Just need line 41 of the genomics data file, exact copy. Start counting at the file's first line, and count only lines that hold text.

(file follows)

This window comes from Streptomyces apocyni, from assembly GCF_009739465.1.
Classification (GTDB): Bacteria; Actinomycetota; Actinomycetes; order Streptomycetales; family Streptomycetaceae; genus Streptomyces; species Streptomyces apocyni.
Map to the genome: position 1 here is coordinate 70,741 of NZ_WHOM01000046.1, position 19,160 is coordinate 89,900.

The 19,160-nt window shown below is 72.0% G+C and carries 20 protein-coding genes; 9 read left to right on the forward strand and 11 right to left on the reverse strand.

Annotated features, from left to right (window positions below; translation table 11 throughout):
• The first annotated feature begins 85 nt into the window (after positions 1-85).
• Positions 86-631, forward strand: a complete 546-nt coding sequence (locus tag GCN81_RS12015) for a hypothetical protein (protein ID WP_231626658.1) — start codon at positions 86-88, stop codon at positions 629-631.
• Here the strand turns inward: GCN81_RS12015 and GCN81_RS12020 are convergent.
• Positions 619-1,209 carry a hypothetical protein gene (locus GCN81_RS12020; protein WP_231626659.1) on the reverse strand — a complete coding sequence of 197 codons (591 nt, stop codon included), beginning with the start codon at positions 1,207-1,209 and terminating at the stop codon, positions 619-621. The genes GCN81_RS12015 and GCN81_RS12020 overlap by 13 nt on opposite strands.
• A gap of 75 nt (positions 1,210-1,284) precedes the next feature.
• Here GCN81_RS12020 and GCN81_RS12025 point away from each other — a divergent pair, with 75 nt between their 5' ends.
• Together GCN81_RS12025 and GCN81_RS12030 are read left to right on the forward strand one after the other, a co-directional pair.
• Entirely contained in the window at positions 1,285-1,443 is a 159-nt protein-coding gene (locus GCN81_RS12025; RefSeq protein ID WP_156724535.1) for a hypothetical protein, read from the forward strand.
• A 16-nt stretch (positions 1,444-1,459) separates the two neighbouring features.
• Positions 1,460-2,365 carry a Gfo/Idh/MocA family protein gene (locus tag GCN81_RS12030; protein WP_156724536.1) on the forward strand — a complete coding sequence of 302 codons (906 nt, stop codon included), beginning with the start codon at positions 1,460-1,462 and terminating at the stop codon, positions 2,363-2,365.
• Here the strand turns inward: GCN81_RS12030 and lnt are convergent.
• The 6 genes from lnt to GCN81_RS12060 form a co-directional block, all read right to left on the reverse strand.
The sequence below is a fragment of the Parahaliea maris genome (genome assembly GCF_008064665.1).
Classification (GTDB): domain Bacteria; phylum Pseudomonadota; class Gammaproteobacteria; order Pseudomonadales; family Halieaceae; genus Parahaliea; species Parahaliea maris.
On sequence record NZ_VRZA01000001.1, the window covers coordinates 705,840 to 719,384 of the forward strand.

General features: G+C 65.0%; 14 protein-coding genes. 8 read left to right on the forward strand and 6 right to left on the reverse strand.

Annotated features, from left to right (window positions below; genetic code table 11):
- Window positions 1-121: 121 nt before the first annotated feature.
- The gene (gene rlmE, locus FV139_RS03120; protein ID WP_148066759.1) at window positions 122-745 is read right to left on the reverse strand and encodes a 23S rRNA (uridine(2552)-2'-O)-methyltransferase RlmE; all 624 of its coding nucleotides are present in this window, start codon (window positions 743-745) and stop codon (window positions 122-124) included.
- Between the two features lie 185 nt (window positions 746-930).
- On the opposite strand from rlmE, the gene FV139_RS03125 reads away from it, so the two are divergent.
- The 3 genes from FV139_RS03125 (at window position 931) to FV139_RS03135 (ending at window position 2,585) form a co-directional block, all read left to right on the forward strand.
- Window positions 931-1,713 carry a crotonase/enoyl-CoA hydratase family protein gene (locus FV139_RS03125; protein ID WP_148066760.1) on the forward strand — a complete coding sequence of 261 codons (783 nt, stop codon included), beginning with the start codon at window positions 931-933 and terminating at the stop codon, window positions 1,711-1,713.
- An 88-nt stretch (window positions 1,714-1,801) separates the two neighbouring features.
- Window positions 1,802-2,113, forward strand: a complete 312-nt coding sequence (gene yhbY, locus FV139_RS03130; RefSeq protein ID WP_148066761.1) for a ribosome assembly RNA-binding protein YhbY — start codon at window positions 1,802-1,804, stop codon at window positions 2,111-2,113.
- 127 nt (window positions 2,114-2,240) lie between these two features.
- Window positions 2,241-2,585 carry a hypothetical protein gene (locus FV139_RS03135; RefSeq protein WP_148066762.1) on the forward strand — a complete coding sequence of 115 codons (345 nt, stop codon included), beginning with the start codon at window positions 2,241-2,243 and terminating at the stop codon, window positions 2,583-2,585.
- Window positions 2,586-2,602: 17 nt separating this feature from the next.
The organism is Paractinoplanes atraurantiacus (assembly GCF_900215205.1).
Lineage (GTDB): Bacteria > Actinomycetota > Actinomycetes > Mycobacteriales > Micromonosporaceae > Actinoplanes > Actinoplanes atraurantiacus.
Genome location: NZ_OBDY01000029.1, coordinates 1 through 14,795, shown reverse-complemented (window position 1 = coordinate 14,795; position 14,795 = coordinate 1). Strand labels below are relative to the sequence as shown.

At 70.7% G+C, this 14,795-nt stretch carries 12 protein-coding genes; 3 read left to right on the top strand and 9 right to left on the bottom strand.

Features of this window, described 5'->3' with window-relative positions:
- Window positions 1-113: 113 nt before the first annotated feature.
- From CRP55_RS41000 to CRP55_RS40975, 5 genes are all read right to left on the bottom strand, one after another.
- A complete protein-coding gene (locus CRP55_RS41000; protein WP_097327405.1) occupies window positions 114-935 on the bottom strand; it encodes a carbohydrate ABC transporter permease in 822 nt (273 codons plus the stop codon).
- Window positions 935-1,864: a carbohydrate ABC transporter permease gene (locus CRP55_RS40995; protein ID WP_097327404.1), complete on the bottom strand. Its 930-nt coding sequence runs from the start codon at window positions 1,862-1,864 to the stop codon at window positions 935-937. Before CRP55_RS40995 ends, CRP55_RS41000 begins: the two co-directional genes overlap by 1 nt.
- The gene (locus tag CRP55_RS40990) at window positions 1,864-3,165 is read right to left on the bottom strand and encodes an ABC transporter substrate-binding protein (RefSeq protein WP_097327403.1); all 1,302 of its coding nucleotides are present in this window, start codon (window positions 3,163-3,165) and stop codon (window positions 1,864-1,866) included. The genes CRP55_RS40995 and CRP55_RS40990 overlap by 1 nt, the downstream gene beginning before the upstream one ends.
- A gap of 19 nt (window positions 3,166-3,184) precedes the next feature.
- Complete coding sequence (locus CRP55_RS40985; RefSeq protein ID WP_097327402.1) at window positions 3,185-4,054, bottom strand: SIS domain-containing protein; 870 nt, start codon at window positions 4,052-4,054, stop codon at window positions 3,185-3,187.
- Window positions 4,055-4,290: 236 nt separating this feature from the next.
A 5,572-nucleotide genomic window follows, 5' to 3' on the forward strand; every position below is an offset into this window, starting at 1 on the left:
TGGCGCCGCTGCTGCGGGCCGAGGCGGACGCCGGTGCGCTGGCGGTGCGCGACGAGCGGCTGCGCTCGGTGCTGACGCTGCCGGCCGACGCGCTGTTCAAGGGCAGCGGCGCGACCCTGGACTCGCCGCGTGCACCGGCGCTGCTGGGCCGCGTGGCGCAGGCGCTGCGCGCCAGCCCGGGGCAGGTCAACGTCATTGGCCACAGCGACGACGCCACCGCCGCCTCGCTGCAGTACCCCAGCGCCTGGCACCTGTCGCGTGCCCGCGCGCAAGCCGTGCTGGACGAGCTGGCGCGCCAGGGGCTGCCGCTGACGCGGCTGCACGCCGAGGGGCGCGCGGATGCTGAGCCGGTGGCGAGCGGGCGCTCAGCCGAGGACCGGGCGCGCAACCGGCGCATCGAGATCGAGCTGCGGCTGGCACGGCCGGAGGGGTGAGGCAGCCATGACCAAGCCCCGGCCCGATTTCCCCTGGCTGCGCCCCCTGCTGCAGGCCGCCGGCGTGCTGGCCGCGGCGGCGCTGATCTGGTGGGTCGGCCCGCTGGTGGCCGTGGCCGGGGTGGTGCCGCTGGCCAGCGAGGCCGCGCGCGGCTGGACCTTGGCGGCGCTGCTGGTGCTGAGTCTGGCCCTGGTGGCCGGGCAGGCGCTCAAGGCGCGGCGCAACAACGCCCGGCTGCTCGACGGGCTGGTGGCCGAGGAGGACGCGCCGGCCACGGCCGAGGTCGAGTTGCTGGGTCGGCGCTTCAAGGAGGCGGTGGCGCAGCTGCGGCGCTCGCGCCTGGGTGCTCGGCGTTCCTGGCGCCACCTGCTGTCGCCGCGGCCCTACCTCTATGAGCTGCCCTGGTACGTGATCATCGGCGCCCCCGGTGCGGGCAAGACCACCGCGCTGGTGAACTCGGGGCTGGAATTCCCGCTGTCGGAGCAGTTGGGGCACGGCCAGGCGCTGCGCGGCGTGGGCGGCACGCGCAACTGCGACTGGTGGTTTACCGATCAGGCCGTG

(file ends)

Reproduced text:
- A complete protein-coding gene (locus CRP55_RS41000; protein WP_097327405.1) occupies window positions 114-935 on the bottom strand; it encodes a carbohydrate ABC transporter permease in 822 nt (273 codons plus the stop codon).